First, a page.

Lincke, Paul


Paul Lincke (1866-1946) is the German composer of light music, the author of the march "Berlin Air" (Berliner Luft), which became the unofficial anthem of the German capital.

Paul Lincke studied bassoon, French horn and percussion instruments, then played in different dance orchestras in Berlin, sometimes performed as a conductor, was composing small pieces. In the early 1890s he gained popularity as a composer of popular songs and romances, since 1893, he conducted in variety theatres, including “The Apollo” in Berlin. Real popularity came to the composer after his operetta "Frau Luna" premiered in 1899, followed by other scenic works of the same genre. The orchestral fragments and songs from these operettas, filled with lightness and elegance, melodic simplicity, quickly became known not only in Germany, but also beyond its borders that made it possible to address Paul Lincke as the main creator of operetta music in Berlin, similar with Offenbach in Paris or Johann Strauss in Vienna.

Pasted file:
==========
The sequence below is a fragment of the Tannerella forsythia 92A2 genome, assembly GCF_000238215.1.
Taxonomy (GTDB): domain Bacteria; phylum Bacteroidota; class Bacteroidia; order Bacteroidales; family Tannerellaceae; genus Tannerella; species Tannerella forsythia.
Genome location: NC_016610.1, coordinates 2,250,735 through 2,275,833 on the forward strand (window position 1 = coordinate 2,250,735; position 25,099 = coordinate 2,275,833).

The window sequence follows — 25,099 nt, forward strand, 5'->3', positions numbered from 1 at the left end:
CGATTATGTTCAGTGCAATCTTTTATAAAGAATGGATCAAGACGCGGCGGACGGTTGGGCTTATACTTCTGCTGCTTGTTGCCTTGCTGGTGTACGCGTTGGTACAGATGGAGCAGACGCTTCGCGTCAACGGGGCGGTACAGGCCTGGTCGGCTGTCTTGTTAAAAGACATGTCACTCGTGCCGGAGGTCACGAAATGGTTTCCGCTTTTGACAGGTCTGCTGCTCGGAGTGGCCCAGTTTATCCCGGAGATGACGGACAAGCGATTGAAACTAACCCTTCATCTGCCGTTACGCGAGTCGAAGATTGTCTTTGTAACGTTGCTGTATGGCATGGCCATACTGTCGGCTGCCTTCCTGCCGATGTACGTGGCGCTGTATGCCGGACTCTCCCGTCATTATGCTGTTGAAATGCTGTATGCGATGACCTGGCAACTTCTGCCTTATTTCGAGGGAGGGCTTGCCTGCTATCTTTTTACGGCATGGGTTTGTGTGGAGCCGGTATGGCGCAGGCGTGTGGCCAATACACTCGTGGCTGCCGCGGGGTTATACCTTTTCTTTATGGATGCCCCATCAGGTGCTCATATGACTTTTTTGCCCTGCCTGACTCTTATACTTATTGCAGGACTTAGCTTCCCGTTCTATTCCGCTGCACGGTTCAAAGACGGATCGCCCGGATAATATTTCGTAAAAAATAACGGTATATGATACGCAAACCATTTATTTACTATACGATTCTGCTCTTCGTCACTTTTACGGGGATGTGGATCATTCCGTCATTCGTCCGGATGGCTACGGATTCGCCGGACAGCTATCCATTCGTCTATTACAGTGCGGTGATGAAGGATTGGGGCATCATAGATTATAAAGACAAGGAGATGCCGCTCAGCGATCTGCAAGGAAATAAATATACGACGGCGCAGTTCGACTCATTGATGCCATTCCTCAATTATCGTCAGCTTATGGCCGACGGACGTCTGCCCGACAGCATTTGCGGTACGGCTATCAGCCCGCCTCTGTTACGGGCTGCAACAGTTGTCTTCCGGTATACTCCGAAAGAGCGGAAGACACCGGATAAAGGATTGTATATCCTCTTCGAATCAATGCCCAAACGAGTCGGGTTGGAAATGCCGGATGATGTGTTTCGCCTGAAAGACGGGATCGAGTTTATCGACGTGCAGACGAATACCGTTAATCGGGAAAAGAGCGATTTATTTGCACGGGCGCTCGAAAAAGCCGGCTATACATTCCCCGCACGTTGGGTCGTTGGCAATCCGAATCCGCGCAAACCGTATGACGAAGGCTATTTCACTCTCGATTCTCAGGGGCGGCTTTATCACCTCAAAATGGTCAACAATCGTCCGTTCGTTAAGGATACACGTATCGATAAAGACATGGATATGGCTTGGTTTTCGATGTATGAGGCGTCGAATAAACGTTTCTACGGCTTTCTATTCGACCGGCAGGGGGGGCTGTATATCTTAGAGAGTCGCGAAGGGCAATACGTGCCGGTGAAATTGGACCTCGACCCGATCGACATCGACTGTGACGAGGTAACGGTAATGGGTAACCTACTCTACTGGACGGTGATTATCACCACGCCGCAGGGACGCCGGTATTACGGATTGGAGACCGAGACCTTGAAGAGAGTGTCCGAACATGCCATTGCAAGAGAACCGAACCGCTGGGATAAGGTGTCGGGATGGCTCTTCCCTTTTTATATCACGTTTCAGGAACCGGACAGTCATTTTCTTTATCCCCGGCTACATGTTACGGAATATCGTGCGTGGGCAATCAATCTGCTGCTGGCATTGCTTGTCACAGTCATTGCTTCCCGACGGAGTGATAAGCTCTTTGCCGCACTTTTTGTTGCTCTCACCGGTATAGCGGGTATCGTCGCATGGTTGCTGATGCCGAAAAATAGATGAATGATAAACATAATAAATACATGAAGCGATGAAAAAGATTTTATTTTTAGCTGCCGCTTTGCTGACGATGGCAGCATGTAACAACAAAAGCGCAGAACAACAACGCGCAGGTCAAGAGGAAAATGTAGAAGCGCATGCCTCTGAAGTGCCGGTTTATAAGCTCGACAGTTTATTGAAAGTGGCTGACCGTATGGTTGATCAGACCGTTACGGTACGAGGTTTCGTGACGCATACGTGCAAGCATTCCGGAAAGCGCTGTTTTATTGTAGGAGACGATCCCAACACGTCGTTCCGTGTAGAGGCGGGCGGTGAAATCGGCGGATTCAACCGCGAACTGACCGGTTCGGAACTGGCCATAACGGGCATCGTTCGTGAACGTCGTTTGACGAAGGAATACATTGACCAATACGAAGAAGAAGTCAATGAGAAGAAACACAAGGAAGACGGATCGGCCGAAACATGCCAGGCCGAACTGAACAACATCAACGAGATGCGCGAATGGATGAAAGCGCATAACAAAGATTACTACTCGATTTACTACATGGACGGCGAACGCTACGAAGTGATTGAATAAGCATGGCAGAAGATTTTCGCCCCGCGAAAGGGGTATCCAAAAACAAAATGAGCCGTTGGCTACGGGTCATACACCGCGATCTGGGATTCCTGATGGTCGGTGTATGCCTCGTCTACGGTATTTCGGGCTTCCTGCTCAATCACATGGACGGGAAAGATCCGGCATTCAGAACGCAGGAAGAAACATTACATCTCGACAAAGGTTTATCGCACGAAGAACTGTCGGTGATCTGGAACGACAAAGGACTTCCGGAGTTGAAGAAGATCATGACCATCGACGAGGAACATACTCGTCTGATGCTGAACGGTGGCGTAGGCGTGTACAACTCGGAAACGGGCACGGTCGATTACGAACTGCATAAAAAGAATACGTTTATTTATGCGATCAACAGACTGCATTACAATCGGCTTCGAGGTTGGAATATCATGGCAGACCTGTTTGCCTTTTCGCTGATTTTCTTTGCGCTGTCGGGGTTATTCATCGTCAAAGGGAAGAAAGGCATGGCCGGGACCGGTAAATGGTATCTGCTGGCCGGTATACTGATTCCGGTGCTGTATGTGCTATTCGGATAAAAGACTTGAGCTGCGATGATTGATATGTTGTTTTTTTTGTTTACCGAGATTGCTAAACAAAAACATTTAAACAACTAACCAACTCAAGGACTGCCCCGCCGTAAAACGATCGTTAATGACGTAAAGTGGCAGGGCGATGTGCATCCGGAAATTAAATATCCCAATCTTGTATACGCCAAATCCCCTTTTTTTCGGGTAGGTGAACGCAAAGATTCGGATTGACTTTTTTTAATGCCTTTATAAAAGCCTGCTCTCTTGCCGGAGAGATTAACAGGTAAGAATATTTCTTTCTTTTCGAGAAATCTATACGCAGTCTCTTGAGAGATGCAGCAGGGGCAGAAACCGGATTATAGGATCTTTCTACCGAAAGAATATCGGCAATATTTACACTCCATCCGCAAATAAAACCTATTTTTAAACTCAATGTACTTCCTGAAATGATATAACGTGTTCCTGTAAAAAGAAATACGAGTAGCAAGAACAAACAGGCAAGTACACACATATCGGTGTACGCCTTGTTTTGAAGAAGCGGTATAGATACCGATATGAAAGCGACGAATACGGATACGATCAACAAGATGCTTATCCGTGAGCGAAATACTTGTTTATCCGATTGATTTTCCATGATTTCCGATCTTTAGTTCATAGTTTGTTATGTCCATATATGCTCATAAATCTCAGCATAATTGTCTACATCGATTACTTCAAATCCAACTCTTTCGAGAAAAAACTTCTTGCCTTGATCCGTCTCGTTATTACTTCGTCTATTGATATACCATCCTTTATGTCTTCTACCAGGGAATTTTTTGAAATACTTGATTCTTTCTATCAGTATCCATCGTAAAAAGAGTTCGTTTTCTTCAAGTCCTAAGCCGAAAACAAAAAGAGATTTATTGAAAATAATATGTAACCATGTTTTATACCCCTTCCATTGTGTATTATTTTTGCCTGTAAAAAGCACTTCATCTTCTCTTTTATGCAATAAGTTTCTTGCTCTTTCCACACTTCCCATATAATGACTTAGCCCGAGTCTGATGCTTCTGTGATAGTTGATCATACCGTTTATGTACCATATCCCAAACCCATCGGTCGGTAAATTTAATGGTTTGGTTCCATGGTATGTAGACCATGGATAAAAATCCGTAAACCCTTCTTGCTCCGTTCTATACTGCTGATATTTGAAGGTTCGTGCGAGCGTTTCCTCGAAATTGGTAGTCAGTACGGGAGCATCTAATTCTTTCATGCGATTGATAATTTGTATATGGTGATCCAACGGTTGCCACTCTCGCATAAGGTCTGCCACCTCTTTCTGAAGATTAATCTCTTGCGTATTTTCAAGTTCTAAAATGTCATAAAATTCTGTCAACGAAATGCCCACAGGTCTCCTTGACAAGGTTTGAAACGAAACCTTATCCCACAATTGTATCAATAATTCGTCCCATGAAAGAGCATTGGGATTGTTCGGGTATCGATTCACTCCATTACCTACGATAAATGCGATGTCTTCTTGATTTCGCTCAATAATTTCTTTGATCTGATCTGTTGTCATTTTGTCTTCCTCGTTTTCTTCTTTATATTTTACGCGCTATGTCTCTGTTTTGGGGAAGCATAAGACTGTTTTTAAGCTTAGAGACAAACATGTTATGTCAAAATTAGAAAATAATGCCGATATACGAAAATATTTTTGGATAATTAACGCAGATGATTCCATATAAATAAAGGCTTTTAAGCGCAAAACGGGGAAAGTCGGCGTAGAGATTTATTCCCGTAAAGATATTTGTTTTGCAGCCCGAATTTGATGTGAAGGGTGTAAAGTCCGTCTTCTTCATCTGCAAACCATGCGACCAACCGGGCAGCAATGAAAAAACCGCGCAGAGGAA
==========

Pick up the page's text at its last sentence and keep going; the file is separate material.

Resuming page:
After World War I, the music of Lincke music became an integral part of musical performances in cabaret and other "light" music venues. In 1941, the composer received the title of an honorary citizen of Berlin. Among the operettas that he composed were "Venus on Earth" (Venus auf Erden) (1897, Berlin); "Frau Luna" (1899, Berlin); "Lysistrata" (1902, Berlin); "Casanova" (1913, Darmstadt), etc.; songs, romances, marches and other orchestral works.

Exhibits in the Museum Collection